WEF unveils new internet security principles to help protect up to 1 bn users

The impact of malicious activity online carries an estimated global price tag of $6 trillion in 2021

The key threats seen during this period ranged from phishing attacks to rogue apps disguised as COVID-19 information apps that targeted users sensitive data

The World Economic Forum (WEF) on Thursday (January 23) announced new internet security principles, developed by a group of leading Internet service providers (ISPs) and multilateral organisations, to help protect up to one billion users.

Unveiling the new initiative, the WEF said BT, Deutsche Telekom, Du Telecom, Europol, Global Cyber Alliance, Internet Society, Korea Telecom, Proximus, Saudi Telcom, Singtel, Telstra and ITU endorse these new principles combating high-volume cyberattacks, protecting up to one billion consumers in 180 countries.

While certain cyberattacks focus on specific organisations, the majority target the largest number of internet users possible. Such attacks are often relatively easy for cybercriminals to undertake and can cause serious harm.

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The impact of indiscriminate malicious activity online can be significant and carries an estimated global price tag of $6 trillion in 2021, the WEF said.

The World Economic Forum Centre for Cybersecurity brought together a group of leading ISPs and multilateral organisations to develop new ways to protect and prevent these attacks from reaching consumers.

Also read: World Economic Forum: Will the real Klaus Schwab stand up, please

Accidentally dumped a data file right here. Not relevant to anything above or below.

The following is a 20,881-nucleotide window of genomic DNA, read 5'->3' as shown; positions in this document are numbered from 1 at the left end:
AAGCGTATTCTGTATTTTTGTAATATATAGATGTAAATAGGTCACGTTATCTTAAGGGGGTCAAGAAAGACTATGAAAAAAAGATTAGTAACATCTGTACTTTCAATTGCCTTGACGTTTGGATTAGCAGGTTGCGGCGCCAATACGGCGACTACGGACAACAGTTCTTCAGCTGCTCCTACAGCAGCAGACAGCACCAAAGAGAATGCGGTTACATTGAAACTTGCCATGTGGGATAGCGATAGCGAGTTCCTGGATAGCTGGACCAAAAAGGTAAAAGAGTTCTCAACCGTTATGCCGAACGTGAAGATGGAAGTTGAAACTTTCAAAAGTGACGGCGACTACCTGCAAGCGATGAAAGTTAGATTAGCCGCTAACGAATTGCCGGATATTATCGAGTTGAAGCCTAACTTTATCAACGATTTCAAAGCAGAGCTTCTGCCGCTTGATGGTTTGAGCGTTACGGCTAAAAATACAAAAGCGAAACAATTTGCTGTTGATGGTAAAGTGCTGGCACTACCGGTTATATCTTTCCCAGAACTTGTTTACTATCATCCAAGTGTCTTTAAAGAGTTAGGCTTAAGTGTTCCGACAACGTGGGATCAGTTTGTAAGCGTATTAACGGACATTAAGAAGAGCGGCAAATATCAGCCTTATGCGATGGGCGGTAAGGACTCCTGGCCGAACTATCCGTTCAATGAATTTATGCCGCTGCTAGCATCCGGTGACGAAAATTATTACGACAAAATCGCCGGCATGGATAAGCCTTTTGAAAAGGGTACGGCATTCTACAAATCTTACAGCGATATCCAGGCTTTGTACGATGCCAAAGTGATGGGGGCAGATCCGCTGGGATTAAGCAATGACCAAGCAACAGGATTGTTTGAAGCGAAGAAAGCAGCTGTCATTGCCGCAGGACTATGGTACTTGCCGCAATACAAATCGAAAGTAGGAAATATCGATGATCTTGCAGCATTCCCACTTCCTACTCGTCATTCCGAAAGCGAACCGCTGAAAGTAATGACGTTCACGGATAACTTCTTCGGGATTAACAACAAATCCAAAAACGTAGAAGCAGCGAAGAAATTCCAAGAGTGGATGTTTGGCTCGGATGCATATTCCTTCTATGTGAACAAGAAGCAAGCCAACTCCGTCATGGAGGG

The new principles ask ISPs to protect consumers by default from widespread cyberattacks and act collectively with peers to identify and respond to known threats. Besides, ISPs need to take action to raise awareness and understanding of threats and support consumers in protecting themselves and their networks.

The ISPs will also work more closely with manufacturers and vendors of hardware, software and infrastructure to increase minimum levels of security. Besides, they will take action to shore up the security of routing and signalling to reinforce effective defence against attacks.

The WEF said it will now use its Platform for Shaping the Future of Cybersecurity and Digital Trust to drive adoption of the principles and seek to initiate a dialogue between public- and private-sector stakeholders on how governments can incentivise uptake and establish clearer policy frameworks and expectations.

By working collaboratively, ISPs will be better placed to protect their customers and defend their own networks than if they work alone, it added.

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